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Re: Thoughts on maintaining perl

May 25, 2000 14:04
Re: Thoughts on maintaining perl
Message ID:

David Adler wrote:
> On Thu, May 25, 2000 at 03:27:51PM -0400, wrote:
> >   print join ",", map { &{$field_info{$_}{format}}($deal) } @fields;
> >
> > It took me some time to figure out what that construct meant[...]
> >
> > That turned out to be a good lesson for me.  This construct really was
> > integral to his style, and once I got past the shock of that line it
> > really was maintainable.
> The question that springs to my mind is "was there a comment
> explaining this?"  If not, would that have prevented it from "stopping
> you in your tracks"?  Also, if not, hurt that man. :-)

No, and no.

What comment would you put to explain it that would really help
someone who has not seen it?  What comment does someone need who
knows it is coming?  It is part of a philosophy of programming.  He
got it from Lisp.  I seen him demonstrate variations on it in Perl,
C, C++, and JavaScript.  In fact the first question he has about a
language is, "Does it support closures?"

As you can see, this construct or something like it appears in a
significant portion of his programs in any language at a critical
place.  After you first face it, you know what it does and it
always does the same thing.  The fact that it will be there is
obvious through the entire program.  You have configuration.  And you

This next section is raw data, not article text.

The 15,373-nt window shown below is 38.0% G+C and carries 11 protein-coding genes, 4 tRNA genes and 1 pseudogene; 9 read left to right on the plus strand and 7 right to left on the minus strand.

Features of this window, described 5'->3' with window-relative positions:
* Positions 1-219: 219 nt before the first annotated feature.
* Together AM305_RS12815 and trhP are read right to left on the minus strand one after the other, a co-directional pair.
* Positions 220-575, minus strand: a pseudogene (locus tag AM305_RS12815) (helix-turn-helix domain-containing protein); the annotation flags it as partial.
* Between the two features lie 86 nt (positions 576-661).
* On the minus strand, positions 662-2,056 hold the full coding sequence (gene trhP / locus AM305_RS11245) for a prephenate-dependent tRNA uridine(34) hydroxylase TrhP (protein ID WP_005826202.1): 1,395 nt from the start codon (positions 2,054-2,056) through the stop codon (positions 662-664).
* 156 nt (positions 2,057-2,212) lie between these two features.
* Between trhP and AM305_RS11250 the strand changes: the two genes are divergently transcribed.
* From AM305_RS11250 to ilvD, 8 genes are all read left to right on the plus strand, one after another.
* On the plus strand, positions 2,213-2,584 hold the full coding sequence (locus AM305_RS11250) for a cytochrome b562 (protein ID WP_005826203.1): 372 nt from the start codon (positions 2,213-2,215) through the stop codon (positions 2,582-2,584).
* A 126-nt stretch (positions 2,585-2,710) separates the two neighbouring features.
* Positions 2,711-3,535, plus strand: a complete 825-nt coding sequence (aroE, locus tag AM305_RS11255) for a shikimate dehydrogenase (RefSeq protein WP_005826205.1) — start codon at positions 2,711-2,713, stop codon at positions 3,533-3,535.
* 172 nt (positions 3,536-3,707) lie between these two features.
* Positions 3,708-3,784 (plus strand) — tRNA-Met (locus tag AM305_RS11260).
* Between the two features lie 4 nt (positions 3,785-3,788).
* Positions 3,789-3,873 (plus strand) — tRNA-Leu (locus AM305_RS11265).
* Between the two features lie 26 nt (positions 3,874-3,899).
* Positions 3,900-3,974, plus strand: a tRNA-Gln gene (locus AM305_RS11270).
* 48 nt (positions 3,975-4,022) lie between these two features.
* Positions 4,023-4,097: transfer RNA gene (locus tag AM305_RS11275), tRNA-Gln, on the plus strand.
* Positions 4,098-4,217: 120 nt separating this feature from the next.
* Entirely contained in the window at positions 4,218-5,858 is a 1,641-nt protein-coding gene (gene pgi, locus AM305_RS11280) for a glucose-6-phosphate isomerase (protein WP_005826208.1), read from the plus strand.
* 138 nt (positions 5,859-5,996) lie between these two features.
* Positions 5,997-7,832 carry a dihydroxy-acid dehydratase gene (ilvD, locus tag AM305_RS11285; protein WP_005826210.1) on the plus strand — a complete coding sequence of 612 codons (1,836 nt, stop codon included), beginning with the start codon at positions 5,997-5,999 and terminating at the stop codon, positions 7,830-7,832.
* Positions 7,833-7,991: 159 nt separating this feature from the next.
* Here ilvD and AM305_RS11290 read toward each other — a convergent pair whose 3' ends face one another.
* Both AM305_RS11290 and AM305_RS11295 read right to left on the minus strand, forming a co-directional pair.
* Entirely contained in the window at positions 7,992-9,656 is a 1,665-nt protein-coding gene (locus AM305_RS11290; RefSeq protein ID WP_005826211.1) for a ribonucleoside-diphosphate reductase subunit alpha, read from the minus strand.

have logic.  Then you combine them in some magic call.  Once the
logic is right, the configuration is straightforward to maintain.

Once again I think this is fine if you do it all of the time and the
people around you are prepared for it.  It is a very nasty trick to
pull on people who are not ready for it.  I only brought it up
because it fit the bill of what Chris asked for.

> It seems to me that if you have code that might look a bit obscure,
> but can be comprehended with little trouble if you know what it's
> *supposed* to do, then you *tell* people what it's supposed to do.

Oh trust me, it is a very indirect style.  My experience was that
being told about it was useless.  It is a very indirect way of
thinking, and until you catch on to that indirection you *will* be
confused at what is going on.  Even in the simple bits. :-)

> Again, not an issue with the language, but with the programmer.

Oh *THAT* is definitely true. :-)

Again, I do not recommend this as a general technique.

> *sprinkles IMHOs around to cover his tracks*  :-)

:-) :-)

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